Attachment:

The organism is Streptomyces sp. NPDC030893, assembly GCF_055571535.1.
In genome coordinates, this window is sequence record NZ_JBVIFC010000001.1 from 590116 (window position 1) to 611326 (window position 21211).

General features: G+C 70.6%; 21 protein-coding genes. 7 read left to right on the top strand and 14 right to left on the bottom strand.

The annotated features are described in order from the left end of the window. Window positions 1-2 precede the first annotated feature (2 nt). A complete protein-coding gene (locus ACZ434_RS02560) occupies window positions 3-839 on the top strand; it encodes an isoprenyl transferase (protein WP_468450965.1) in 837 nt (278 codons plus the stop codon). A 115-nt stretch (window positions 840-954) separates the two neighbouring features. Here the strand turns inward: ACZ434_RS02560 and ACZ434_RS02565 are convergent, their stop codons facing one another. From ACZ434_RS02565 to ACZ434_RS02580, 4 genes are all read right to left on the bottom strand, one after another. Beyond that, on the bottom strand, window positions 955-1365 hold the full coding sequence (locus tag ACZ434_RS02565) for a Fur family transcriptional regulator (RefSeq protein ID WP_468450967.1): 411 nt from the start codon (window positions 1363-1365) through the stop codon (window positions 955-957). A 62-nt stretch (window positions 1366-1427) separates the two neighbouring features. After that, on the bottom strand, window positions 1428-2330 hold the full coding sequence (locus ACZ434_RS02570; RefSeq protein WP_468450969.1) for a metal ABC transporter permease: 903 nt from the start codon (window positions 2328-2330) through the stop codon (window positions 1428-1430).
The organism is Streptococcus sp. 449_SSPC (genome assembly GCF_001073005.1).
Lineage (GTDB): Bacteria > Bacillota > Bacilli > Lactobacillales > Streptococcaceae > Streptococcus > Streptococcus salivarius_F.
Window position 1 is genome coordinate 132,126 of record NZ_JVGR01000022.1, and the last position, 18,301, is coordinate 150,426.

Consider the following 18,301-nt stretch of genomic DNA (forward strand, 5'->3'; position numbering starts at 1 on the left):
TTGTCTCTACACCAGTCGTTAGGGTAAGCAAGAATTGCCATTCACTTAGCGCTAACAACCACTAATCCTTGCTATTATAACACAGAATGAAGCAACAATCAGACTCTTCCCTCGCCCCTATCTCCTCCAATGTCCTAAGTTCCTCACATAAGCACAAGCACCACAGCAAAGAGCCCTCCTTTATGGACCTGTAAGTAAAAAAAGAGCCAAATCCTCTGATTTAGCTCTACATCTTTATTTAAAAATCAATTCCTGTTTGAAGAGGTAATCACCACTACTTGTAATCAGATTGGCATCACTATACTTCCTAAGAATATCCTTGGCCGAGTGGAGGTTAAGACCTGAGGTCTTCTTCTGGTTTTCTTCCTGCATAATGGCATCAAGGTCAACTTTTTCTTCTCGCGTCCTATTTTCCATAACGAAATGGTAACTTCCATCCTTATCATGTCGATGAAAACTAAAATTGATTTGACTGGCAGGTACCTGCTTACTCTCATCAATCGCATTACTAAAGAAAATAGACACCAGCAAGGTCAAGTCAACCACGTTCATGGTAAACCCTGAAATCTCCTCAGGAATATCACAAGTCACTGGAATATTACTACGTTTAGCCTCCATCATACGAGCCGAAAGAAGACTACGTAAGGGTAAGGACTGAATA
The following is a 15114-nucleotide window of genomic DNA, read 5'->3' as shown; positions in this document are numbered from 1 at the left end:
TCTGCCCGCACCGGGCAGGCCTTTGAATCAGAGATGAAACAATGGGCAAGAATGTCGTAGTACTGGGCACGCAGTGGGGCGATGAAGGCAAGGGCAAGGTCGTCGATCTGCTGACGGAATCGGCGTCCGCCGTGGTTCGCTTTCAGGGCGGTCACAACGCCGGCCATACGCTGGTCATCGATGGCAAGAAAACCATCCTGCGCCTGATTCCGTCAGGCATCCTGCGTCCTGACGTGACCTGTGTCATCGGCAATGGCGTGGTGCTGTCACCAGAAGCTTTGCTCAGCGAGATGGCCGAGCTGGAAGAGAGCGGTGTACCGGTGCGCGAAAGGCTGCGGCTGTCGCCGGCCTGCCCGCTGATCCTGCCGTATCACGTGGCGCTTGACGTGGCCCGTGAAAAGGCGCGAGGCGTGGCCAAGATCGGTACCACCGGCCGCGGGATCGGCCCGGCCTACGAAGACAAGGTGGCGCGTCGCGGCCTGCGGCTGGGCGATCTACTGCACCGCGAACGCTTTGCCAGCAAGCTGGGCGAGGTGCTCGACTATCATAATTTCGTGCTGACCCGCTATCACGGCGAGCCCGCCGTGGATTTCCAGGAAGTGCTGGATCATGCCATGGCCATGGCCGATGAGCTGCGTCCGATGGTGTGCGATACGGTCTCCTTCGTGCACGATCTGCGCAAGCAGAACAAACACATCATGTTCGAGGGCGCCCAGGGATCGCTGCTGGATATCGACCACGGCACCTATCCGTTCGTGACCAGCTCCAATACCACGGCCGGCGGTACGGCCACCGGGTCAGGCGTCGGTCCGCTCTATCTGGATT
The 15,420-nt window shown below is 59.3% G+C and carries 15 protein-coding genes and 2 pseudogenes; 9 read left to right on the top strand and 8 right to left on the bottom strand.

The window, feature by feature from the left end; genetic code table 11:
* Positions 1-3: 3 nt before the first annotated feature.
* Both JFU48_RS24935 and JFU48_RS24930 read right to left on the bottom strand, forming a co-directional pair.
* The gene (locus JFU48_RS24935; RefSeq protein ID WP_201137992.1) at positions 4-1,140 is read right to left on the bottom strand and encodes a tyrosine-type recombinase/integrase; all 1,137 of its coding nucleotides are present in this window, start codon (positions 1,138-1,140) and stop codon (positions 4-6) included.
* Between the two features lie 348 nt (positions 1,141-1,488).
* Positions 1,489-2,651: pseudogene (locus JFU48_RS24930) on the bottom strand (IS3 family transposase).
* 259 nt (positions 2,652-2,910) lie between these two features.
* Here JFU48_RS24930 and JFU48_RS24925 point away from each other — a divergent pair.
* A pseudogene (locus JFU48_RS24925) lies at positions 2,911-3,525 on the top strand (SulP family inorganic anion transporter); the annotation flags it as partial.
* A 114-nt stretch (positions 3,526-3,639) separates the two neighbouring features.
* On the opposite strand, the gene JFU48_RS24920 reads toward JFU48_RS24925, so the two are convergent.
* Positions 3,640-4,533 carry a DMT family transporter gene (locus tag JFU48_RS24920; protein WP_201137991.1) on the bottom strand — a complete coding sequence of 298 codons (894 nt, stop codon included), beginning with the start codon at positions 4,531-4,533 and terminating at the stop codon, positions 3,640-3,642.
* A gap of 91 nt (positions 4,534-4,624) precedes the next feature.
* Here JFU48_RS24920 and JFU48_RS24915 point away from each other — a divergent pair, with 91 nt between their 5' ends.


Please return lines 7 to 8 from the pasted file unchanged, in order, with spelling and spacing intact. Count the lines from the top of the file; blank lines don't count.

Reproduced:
Window position 1 is genome coordinate 132,126 of record NZ_JVGR01000022.1, and the last position, 18,301, is coordinate 150,426.

Consider the following 18,301-nt stretch of genomic DNA (forward strand, 5'->3'; position numbering starts at 1 on the left):